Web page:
for whatever awaits. Retired, may we try again,
treating ourselves as well we need be treated.

May our inner weather be sun-dappled no matter
what. May we recognize in the mirror the others
that we were, as we are. May we elders be seen
as lineage-holders, holding the mirror for the next

generation down the line and on. May we be heard.

Penn Kemp

This poem was  published in Cautionary Tales: Giving Voice to the Elders (2015) for the League of Canadian Poets Feminist Caucus Archives.  The original version of “Double Vision” was commissioned by Gina Barber for the Age Friendly London Report.  It was recorded by Dennis Siren on https://www.youtube.com/watch?v=4B8DOIfinOs.

Photos are from Creative Age Festival 2015, in the London Public Library Rotary Garden.

Photo: Bernarda Norwood

A poem for Wonder Woman on All Hallows

And all is Hallowed.  When the veil between the worlds is thin… this poem for you.  In Wonder.

Here’s to the magic of the changing season…

A story about this poem on http://metronews.ca/news/london/1200230/audio-london-poet-penn-kemp-talks-halloween-and-wonder-woman/ !

Her Orbit of Ellipsis

My granddaughter is going as Wonder Woman
for Halloween. She’s practised swinging her
Lariat of Truth so I’m reading up on Artemis,

protectress of young girls and the archetype for
our current Wonder Woman. Arrow to hand, she
alights on the mark, drawing the bow on intruders.

Artemis herds her young artoi, girls of eight or so
away from polis, the city, into wilder woods where
she reigns Queen and they her willing apprentices

stay till puberty. Artoi, little Bears, they follow
their Great Bear into the chase and Orion hides,
the hunter hunted and flung out to constellation.

My granddaughter has gone trick or treating and
returned with a gleeful sackfull of eternal returns.

Penn Kemp

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For Amanda, Ula and Kai Chalmers.

This poem is published in http://www.goddess-pages.co.uk/three-poems-from-penn-kemp/.

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Music from 19th C. Upper Canada, Poems from the present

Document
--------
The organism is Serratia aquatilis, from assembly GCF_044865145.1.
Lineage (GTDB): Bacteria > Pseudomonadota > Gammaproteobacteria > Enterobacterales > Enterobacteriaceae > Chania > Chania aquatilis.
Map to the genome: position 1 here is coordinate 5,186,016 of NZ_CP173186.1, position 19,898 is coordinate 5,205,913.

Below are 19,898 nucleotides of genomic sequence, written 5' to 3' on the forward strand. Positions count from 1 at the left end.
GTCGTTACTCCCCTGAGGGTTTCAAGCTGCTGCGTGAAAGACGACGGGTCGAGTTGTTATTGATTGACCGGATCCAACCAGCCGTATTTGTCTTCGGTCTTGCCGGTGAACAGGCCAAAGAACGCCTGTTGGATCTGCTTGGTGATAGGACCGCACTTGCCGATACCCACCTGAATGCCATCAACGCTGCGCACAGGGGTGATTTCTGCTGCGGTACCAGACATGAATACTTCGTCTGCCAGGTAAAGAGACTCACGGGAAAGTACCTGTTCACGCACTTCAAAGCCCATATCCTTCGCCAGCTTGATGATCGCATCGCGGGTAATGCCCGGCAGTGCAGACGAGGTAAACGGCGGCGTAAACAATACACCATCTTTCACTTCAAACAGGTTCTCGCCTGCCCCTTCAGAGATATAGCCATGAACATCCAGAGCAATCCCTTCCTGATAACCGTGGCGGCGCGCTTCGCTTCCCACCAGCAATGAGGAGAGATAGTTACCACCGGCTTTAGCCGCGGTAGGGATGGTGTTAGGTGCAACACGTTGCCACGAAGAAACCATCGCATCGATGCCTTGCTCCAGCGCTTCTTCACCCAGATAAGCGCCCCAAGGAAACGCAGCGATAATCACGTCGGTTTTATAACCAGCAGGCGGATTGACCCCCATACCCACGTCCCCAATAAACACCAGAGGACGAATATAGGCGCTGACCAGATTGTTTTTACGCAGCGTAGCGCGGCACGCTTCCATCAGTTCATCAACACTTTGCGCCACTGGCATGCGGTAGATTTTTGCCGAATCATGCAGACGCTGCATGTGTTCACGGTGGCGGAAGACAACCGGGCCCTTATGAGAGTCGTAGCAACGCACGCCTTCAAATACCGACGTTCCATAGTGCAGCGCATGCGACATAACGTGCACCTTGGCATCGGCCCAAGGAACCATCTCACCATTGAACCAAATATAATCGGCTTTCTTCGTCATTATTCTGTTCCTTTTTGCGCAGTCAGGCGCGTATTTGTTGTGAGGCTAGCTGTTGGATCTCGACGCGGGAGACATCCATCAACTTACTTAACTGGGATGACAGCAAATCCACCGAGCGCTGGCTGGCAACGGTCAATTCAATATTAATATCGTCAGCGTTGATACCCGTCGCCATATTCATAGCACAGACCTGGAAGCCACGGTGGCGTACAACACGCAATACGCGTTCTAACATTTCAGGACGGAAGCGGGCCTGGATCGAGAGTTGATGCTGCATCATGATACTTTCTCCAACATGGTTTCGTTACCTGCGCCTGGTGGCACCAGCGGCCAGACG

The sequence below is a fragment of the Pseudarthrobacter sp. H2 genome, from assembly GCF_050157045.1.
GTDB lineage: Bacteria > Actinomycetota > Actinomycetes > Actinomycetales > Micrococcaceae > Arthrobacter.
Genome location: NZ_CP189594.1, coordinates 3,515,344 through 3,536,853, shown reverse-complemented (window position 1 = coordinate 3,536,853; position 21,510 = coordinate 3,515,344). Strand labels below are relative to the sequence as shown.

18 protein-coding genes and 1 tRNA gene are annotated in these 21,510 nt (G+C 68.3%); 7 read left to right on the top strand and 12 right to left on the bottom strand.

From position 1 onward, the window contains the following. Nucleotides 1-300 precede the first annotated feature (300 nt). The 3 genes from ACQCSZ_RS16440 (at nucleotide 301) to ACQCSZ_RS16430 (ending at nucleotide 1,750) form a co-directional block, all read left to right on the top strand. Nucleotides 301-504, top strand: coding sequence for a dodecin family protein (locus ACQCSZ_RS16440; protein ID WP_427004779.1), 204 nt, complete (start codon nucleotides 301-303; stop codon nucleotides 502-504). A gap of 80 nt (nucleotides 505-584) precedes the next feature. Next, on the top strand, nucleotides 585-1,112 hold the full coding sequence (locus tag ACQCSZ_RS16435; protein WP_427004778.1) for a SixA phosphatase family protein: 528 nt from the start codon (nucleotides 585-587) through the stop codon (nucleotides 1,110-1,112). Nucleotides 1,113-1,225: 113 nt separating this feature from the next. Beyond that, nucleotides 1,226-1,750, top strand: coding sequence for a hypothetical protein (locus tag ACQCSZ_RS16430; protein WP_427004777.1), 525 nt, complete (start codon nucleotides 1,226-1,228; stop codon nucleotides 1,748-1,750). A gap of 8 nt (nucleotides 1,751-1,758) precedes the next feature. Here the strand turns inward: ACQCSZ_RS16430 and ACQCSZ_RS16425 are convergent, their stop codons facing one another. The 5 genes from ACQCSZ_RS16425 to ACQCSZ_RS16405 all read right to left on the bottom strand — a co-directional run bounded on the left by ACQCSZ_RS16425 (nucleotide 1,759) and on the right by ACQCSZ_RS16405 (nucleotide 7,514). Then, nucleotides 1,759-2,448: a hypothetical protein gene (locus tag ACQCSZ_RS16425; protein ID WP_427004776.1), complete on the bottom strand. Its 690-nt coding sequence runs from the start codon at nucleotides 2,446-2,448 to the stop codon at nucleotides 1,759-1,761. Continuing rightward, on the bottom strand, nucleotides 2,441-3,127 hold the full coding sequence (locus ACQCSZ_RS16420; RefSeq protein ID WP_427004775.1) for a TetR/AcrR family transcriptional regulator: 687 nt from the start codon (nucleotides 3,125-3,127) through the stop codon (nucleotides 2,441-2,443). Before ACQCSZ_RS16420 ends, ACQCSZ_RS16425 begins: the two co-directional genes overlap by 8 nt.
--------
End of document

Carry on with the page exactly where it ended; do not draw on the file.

Come to Eldon House Interpretive Centre on March 8, 2:30 pm for Music of the Harris Family and Poems from Possessions: The Eldon House Poems!

Eldon House Interpretive Centre, 481 Ridout Street, London ON.  $20. For tickets, call 519-661-5169.

Featuring Rachel Snow, soprano, Sigmar Martin, violin, Stephen Holowitz, piano and James Reaney, narrator

Special Guests from Poetry London reading from Possessions- The Eldon House Poems.

The spirit of nineteenth century London Ontario comes to life with presentations of music discovered in the Eldon House archives and other favourites of the period,

See James Reaney’s http://blogs.canoe.ca/brandnewblog/entertainment/eldon-house-ic-will-rawk-on-march-8/, http://www.lfpress.com/2015/03/06/my-london-harmonious-history-revealed and https://www.facebook.com/profile.php?id=1001660329853682&fref=ts

I will be reading my poem, “The Dream Life of Teresa Harris”, from the anthology Possessions: The Eldon House Poems. The poem can be heard in my CD, Night Vision (Pendas Productions). It’s performed with singer/songwriter Brenda McMorrow and me on this videopoem by Dennis Siren: https://www.youtube.com/watch?v=XO4_aJpvqjE&list=UUExB7YpDG2lBqqRtH06GIKg&index=67, filmed at The Aeolian. This poem portrays the dream life of 19th century Londoner, explorer and world traveller, Teresa Harris. She was the youngest daughter of Eldon House’s Harris family. The poem developed into the play, The Dream Life of Teresa Harris, presented at Eldon House in September, 2013.

Scenes from the play to get you in the mood:

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Photos by our art director, Daniela Sneppova